Grateful for digital because now when I horde books, it takes up much less space. Trying to transition to digital fiction, physical reference, but I hate buying a book twice so some of the fiction has to stay.

    I can’t say that not finding what I want to read drove me to write. I know I didn’t get into it until fanfiction, so I suppose what drove me to it was wanting to know what happens next?

    1. I am not surprised someone had the idea already.

      I never did get into fanfiction, but that just how my head works, it seems a lot of writers got their start that way.

      1. Oh – I hope you didn’t take it that I was suggesting anything with the first part. More sharing than anything! Besides, dragons collecting books as at least part of their horde has been around for awhile. I know your post on it got my attention, so I’m curious about yours. All for reading dragons. xD

        For awhile, I did consider writing for animation or comics – and eventually even movies. But even from the start, I couldn’t help but add my own characters to the universes I loved and explore things that the original story format probably wouldn’t have. Eventually came to realize that writing for myself would keep me from being brokenhearted when the people with the actual power in the traditional studio/house/whatever equation veto’d something I poured myself into and maybe possibly kicked me to the curb with my contributions to the whole being warped or ret’conned. Still get the urges every once in awhile to write fanfic, but since I don’t want to make it a career, it’s low priority.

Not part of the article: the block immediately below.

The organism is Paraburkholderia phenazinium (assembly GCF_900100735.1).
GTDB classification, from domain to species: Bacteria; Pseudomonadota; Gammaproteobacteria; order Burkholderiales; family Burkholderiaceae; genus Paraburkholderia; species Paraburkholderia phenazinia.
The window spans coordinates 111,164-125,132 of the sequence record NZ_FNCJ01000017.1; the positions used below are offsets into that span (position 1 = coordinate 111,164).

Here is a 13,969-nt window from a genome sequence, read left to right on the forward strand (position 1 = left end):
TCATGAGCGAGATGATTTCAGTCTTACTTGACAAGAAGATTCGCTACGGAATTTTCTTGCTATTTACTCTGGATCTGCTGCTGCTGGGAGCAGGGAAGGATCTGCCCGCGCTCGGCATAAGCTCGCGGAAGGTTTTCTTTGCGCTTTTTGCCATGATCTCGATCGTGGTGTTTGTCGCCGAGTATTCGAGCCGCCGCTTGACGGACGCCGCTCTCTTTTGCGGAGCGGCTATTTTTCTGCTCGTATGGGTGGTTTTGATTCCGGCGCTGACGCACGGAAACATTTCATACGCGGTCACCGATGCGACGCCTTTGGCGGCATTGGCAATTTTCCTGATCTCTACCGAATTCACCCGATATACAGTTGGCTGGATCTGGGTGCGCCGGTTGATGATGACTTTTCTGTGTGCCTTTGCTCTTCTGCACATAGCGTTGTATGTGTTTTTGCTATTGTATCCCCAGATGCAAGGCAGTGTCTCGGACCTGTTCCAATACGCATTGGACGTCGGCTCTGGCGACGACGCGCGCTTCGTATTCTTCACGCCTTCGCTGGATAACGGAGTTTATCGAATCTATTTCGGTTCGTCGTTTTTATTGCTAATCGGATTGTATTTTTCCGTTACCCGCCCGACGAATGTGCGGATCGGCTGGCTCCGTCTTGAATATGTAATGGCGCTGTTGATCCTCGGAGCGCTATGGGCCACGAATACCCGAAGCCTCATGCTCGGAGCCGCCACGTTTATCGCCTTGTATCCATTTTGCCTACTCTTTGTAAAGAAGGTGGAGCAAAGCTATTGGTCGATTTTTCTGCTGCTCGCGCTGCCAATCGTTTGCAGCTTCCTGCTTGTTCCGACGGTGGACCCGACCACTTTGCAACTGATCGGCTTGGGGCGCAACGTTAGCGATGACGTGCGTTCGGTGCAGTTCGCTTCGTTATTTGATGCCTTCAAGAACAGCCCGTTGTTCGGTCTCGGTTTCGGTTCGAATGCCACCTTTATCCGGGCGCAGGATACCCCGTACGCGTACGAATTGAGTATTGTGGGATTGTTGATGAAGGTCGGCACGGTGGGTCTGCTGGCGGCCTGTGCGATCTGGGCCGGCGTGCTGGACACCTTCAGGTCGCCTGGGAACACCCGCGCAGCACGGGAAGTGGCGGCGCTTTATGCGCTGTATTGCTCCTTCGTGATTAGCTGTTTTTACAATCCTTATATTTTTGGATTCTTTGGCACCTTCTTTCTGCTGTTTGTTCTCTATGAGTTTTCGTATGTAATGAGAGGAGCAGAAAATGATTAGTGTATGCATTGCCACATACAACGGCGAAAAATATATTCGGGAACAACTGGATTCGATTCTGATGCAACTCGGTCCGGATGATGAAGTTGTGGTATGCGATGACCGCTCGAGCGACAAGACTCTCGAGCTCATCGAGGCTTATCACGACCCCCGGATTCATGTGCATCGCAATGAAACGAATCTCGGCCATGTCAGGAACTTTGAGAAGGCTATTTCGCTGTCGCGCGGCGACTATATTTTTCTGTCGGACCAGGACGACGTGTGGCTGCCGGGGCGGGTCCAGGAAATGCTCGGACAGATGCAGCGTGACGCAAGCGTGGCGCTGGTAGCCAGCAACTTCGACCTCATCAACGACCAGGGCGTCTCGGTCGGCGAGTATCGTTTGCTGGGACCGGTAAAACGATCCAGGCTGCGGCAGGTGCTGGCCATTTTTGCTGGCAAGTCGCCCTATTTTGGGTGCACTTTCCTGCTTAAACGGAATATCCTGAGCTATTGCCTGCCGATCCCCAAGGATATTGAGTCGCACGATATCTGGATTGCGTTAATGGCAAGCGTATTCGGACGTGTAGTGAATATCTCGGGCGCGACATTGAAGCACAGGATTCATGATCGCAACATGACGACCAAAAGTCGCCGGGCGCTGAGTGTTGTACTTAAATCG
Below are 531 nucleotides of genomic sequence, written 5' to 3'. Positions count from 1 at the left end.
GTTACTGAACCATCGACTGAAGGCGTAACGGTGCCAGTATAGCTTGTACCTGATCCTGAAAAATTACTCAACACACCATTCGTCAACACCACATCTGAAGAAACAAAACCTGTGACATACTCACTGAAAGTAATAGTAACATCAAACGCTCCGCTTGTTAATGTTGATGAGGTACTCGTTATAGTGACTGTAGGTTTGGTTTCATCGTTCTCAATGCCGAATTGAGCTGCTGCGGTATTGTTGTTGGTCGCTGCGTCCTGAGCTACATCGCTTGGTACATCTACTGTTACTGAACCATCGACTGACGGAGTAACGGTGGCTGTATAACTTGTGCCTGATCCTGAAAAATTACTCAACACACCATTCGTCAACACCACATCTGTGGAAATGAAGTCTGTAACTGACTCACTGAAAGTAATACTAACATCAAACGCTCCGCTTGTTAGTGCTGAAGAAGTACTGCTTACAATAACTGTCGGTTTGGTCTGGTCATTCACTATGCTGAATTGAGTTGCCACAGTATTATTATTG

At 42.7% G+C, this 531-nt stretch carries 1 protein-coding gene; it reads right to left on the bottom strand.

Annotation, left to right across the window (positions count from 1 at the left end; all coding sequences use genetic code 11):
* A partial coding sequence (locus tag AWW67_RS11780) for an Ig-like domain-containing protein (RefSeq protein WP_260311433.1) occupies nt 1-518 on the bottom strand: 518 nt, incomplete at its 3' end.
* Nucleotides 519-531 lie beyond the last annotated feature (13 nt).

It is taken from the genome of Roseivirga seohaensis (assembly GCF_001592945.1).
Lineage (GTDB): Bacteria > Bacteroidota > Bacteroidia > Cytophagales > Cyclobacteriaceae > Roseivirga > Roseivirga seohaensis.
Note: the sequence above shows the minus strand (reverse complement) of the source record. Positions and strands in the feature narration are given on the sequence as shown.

Sorry for the ramble. Need to sleep.

  13. My name is Andrew, and I’m a book hoarder.